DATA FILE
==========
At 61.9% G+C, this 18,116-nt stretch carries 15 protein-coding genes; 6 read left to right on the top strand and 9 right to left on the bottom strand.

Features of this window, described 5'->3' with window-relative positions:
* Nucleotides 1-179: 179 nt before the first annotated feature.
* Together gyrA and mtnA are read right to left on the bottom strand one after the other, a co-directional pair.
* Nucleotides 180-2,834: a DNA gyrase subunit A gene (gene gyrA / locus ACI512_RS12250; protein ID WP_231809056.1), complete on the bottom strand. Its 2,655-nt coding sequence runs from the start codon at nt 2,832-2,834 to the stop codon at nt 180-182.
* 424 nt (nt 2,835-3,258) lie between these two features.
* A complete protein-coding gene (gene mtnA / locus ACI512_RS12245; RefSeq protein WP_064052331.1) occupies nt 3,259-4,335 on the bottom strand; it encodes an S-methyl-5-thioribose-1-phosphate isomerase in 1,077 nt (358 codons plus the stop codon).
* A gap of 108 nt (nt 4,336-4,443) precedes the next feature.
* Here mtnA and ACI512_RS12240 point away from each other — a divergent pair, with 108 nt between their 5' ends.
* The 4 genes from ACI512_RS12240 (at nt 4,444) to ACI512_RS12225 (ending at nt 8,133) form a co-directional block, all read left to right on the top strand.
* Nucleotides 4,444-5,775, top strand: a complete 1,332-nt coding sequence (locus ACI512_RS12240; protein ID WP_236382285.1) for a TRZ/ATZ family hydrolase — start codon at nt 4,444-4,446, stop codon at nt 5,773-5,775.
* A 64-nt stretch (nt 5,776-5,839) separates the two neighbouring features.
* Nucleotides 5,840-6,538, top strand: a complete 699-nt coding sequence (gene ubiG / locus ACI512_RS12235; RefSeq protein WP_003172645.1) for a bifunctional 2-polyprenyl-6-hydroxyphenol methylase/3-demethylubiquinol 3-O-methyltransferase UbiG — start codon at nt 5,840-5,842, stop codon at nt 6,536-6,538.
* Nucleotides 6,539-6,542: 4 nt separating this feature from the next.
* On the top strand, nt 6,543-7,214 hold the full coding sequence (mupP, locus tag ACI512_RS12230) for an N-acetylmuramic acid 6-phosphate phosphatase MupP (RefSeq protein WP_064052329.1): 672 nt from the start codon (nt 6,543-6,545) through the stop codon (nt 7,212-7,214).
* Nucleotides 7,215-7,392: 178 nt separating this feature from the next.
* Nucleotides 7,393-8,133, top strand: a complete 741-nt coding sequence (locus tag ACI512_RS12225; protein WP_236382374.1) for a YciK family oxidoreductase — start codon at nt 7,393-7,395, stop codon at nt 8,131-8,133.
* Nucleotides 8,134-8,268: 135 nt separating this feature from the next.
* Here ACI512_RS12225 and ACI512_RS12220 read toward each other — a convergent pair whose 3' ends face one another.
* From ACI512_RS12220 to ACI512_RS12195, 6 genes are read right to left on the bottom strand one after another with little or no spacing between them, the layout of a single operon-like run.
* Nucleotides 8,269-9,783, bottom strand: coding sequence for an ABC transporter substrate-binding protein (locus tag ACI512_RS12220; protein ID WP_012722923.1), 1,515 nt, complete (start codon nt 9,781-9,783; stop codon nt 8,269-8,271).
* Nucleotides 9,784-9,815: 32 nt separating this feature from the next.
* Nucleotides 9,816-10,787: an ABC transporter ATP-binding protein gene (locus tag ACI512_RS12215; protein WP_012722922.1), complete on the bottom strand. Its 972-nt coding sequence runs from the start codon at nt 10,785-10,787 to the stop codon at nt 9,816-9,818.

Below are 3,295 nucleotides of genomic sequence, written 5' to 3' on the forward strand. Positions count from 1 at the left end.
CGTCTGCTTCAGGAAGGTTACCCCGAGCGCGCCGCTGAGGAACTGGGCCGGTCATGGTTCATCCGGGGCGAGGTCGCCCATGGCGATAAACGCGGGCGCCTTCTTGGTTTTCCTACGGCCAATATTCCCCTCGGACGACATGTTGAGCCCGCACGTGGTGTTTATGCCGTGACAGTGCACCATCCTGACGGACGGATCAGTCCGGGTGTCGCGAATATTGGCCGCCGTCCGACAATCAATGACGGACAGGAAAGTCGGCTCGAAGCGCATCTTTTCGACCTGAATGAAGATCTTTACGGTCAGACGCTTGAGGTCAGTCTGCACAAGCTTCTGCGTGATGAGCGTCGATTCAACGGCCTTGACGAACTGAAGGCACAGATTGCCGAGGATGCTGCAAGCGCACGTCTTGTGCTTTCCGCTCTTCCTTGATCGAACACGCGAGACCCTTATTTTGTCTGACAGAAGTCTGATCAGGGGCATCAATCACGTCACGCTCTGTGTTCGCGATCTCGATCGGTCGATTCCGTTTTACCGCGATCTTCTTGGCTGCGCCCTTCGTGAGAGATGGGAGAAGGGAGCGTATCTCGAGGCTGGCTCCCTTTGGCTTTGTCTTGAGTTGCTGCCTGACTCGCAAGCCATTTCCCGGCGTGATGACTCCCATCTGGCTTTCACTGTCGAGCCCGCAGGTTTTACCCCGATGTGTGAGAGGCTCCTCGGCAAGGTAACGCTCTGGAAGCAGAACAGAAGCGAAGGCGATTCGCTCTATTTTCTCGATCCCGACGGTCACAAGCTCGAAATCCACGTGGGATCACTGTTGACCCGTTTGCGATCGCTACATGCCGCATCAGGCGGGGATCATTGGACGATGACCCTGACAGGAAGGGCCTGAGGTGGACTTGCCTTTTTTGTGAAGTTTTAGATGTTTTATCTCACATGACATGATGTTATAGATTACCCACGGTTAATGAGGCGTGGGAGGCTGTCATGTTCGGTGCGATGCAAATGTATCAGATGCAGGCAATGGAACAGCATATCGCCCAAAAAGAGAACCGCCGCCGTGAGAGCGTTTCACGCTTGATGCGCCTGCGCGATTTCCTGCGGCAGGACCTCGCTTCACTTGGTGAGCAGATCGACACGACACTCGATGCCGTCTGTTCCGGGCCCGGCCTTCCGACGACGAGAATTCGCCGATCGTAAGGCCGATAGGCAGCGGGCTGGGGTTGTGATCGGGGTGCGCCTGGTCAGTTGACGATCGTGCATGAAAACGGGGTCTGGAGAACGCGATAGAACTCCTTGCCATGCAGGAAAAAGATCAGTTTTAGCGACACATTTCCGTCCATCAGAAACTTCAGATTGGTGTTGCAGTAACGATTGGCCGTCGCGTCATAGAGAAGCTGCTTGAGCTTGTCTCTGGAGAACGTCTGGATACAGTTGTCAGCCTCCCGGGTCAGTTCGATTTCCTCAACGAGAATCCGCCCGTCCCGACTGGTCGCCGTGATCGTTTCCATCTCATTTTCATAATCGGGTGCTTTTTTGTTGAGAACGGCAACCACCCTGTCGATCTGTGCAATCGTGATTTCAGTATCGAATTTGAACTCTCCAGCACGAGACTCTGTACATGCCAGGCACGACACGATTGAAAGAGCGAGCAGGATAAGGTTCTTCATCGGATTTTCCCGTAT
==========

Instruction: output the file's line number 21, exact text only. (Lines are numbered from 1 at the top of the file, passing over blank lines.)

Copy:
* Nucleotides 8,269-9,783, bottom strand: coding sequence for an ABC transporter substrate-binding protein (locus tag ACI512_RS12220; protein ID WP_012722923.1), 1,515 nt, complete (start codon nt 9,781-9,783; stop codon nt 8,269-8,271).